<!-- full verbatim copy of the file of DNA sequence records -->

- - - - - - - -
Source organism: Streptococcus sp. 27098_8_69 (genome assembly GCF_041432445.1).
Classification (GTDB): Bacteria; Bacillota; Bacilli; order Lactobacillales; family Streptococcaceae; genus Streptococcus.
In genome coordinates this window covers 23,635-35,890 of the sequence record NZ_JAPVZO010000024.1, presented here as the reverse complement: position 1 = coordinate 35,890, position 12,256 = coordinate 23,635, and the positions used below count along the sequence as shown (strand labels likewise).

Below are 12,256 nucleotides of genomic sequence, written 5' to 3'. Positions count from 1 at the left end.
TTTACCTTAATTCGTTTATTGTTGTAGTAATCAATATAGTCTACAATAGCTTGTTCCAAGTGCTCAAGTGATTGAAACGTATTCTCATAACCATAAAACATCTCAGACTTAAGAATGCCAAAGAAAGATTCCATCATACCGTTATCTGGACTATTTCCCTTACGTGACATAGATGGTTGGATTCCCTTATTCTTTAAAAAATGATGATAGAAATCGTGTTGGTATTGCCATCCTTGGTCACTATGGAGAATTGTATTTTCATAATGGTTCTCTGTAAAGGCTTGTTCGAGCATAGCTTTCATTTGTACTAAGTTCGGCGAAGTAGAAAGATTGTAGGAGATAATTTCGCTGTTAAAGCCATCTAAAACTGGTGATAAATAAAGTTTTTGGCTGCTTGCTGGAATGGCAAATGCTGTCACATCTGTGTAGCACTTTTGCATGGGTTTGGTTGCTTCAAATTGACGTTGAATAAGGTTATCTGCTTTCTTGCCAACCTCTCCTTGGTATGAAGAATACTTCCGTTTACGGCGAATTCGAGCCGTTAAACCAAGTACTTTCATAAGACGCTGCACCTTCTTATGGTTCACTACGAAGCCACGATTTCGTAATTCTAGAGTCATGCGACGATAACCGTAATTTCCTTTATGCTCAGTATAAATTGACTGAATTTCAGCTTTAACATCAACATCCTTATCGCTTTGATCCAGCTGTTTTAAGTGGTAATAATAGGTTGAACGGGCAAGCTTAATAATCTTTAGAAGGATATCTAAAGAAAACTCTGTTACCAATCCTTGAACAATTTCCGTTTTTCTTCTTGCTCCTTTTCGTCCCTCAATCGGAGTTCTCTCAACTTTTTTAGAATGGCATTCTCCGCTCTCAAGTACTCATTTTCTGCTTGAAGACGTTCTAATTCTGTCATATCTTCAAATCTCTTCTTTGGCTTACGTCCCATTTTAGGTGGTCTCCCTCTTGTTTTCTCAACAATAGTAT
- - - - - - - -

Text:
Source organism: Streptococcus sp. 27098_8_69 (genome assembly GCF_041432445.1).
Classification (GTDB): Bacteria; Bacillota; Bacilli; order Lactobacillales; family Streptococcaceae; genus Streptococcus.
In genome coordinates this window covers 23,635-35,890 of the sequence record NZ_JAPVZO010000024.1, presented here as the reverse complement: position 1 = coordinate 35,890, position 12,256 = coordinate 23,635, and the positions used below count along the sequence as shown (strand labels likewise).

Below are 12,256 nucleotides of genomic sequence, written 5' to 3'. Positions count from 1 at the left end.
TTTACCTTAATTCGTTTATTGTTGTAGTAATCAATATAGTCTACAATAGCTTGTTCCAAGTGCTCAAGTGATTGAAACGTATTCTCATAACCATAAAACATCTCAGACTTAAGAATGCCAAAGAAAGATTCCATCATACCGTTATCTGGACTATTTCCCTTACGTGACATAGATGGTTGGATTCCCTTATTCTTTAAAAAATGATGATAGAAATCGTGTTGGTATTGCCATCCTTGGTCACTATGGAGAATTGTATTTTCATAATGGTTCTCTGTAAAGGCTTGTTCGAGCATAGCTTTCATTTGTACTAAGTTCGGCGAAGTAGAAAGATTGTAGGAGATAATTTCGCTGTTAAAGCCATCTAAAACTGGTGATAAATAAAGTTTTTGGCTGCTTGCTGGAATGGCAAATGCTGTCACATCTGTGTAGCACTTTTGCATGGGTTTGGTTGCTTCAAATTGACGTTGAATAAGGTTATCTGCTTTCTTGCCAACCTCTCCTTGGTATGAAGAATACTTCCGTTTACGGCGAATTCGAGCCGTTAAACCAAGTACTTTCATAAGACGCTGCACCTTCTTATGGTTCACTACGAAGCCACGATTTCGTAATTCTAGAGTCATGCGACGATAACCGTAATTTCCTTTATGCTCAGTATAAATTGACTGAATTTCAGCTTTAACATCAACATCCTTATCGCTTTGATCCAGCTGTTTTAAGTGGTAATAATAGGTTGAACGGGCAAGCTTAATAATCTTTAGAAGGATATCTAAAGAAAACTCTGTTACCAATCCTTGAACAATTTCCGTTTTTCTTCTTGCTCCTTTTCGTCCCTCAATCGGAGTTCTCTCAACTTTTTTAGAATGGCATTCTCCGCTCTCAAGTACTCATTTTCTGCTTGAAGACGTTCTAATTCTGTCATATCTTCAAATCTCTTCTTTGGCTTACGTCCCATTTTAGGTGGTCTCCCTCTTGTTTTCTCAACAATAGTAT